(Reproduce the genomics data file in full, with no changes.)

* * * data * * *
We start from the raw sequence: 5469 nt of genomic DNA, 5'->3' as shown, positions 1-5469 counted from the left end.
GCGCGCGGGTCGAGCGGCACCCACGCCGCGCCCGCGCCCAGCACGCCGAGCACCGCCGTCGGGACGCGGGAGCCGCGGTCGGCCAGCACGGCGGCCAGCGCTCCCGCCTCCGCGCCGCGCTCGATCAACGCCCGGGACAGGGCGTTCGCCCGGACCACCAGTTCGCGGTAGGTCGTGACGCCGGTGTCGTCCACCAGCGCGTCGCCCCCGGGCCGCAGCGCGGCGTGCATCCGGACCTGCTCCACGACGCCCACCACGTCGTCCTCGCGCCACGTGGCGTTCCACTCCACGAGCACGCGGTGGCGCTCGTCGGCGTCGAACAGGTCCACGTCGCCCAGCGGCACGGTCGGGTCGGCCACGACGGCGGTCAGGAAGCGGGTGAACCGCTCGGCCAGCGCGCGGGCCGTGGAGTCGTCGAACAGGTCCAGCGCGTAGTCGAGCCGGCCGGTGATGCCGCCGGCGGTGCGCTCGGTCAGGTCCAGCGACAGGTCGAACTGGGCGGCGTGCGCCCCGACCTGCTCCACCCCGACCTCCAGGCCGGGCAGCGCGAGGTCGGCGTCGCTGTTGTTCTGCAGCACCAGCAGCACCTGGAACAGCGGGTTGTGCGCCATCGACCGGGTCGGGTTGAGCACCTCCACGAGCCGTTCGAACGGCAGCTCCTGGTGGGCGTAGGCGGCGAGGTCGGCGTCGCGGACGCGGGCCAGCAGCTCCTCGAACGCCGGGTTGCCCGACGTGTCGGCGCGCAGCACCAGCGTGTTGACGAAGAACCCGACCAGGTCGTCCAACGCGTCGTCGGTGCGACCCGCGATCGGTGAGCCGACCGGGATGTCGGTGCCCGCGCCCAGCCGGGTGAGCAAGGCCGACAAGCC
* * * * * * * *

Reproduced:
We start from the raw sequence: 5469 nt of genomic DNA, 5'->3' as shown, positions 1-5469 counted from the left end.
GCGCGCGGGTCGAGCGGCACCCACGCCGCGCCCGCGCCCAGCACGCCGAGCACCGCCGTCGGGACGCGGGAGCCGCGGTCGGCCAGCACGGCGGCCAGCGCTCCCGCCTCCGCGCCGCGCTCGATCAACGCCCGGGACAGGGCGTTCGCCCGGACCACCAGTTCGCGGTAGGTCGTGACGCCGGTGTCGTCCACCAGCGCGTCGCCCCCGGGCCGCAGCGCGGCGTGCATCCGGACCTGCTCCACGACGCCCACCACGTCGTCCTCGCGCCACGTGGCGTTCCACTCCACGAGCACGCGGTGGCGCTCGTCGGCGTCGAACAGGTCCACGTCGCCCAGCGGCACGGTCGGGTCGGCCACGACGGCGGTCAGGAAGCGGGTGAACCGCTCGGCCAGCGCGCGGGCCGTGGAGTCGTCGAACAGGTCCAGCGCGTAGTCGAGCCGGCCGGTGATGCCGCCGGCGGTGCGCTCGGTCAGGTCCAGCGACAGGTCGAACTGGGCGGCGTGCGCCCCGACCTGCTCCACCCCGACCTCCAGGCCGGGCAGCGCGAGGTCGGCGTCGCTGTTGTTCTGCAGCACCAGCAGCACCTGGAACAGCGGGTTGTGCGCCATCGACCGGGTCGGGTTGAGCACCTCCACGAGCCGTTCGAACGGCAGCTCCTGGTGGGCGTAGGCGGCGAGGTCGGCGTCGCGGACGCGGGCCAGCAGCTCCTCGAACGCCGGGTTGCCCGACGTGTCGGCGCGCAGCACCAGCGTGTTGACGAAGAACCCGACCAGGTCGTCCAACGCGTCGTCGGTGCGACCCGCGATCGGTGAGCCGACCGGGATGTCGGTGCCCGCGCCCAGCCGGGTGAGCAAGGCCGACAAGCC